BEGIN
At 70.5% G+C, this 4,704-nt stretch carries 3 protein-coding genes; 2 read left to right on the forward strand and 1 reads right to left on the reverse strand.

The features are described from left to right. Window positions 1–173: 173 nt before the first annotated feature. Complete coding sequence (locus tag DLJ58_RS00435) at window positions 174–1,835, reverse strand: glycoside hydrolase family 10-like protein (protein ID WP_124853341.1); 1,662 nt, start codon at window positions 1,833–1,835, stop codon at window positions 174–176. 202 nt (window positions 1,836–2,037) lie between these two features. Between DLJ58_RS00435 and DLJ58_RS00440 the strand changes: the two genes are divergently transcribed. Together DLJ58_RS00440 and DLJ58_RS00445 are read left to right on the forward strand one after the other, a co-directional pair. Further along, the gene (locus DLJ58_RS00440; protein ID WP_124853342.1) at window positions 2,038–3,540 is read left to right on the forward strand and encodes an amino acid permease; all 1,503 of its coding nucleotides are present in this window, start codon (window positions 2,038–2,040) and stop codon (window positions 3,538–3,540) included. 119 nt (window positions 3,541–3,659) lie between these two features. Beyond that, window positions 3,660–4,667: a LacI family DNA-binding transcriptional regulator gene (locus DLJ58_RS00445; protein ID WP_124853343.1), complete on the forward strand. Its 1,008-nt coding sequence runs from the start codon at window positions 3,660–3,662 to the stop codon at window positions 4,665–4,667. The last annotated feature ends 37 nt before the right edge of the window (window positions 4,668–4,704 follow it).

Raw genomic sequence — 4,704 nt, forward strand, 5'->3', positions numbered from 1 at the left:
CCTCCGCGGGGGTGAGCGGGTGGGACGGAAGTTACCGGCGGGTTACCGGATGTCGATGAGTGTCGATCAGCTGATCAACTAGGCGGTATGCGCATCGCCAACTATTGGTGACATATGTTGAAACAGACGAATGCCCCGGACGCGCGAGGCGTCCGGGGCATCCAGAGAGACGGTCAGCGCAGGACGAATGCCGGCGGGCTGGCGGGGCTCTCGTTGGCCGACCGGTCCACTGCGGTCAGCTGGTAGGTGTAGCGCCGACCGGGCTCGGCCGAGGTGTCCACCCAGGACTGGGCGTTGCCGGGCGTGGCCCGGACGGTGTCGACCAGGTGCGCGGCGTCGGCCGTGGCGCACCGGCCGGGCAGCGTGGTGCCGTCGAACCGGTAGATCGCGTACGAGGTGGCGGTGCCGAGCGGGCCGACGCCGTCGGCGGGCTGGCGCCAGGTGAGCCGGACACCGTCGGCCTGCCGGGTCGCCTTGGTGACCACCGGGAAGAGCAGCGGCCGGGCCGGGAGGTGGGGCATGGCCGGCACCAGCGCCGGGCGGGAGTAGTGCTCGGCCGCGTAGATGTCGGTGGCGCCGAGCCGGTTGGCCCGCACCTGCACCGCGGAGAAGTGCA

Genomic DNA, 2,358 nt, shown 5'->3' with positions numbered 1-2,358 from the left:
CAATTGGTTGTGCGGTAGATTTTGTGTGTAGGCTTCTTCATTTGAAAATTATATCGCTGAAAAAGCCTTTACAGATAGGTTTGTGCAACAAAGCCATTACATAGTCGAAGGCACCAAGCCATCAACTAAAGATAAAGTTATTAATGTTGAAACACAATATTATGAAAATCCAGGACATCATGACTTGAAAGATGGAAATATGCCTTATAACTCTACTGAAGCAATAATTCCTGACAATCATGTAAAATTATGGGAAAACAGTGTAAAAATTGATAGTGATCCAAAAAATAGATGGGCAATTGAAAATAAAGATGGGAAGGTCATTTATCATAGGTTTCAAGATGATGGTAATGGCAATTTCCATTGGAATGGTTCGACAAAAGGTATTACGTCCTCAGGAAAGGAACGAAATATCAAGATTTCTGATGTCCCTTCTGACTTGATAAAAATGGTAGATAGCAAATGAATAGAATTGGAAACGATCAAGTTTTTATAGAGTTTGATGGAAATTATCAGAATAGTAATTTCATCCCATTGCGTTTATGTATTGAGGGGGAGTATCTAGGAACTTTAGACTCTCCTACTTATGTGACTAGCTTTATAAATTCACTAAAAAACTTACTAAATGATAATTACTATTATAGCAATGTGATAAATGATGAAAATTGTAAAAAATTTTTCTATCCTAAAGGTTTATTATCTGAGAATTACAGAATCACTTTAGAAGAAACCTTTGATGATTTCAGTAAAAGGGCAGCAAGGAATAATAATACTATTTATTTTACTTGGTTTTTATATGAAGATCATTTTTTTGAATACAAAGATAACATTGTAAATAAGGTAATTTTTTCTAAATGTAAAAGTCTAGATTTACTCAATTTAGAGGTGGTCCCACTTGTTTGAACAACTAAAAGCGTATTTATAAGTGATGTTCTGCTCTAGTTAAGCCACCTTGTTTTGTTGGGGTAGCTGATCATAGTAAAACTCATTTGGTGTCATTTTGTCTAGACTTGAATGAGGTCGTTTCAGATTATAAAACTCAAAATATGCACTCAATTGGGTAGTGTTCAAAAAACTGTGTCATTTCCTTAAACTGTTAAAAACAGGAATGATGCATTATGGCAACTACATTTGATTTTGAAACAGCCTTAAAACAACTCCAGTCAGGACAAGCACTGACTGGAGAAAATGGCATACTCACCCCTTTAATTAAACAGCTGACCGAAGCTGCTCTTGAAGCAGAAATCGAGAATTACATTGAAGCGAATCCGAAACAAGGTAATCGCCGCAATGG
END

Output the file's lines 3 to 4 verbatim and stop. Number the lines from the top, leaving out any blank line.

Raw genomic sequence — 4,704 nt, forward strand, 5'->3', positions numbered from 1 at the left:
CCTCCGCGGGGGTGAGCGGGTGGGACGGAAGTTACCGGCGGGTTACCGGATGTCGATGAGTGTCGATCAGCTGATCAACTAGGCGGTATGCGCATCGCCAACTATTGGTGACATATGTTGAAACAGACGAATGCCCCGGACGCGCGAGGCGTCCGGGGCATCCAGAGAGACGGTCAGCGCAGGACGAATGCCGGCGGGCTGGCGGGGCTCTCGTTGGCCGACCGGTCCACTGCGGTCAGCTGGTAGGTGTAGCGCCGACCGGGCTCGGCCGAGGTGTCCACCCAGGACTGGGCGTTGCCGGGCGTGGCCCGGACGGTGTCGACCAGGTGCGCGGCGTCGGCCGTGGCGCACCGGCCGGGCAGCGTGGTGCCGTCGAACCGGTAGATCGCGTACGAGGTGGCGGTGCCGAGCGGGCCGACGCCGTCGGCGGGCTGGCGCCAGGTGAGCCGGACACCGTCGGCCTGCCGGGTCGCCTTGGTGACCACCGGGAAGAGCAGCGGCCGGGCCGGGAGGTGGGGCATGGCCGGCACCAGCGCCGGGCGGGAGTAGTGCTCGGCCGCGTAGATGTCGGTGGCGCCGAGCCGGTTGGCCCGCACCTGCACCGCGGAGAAGTGCA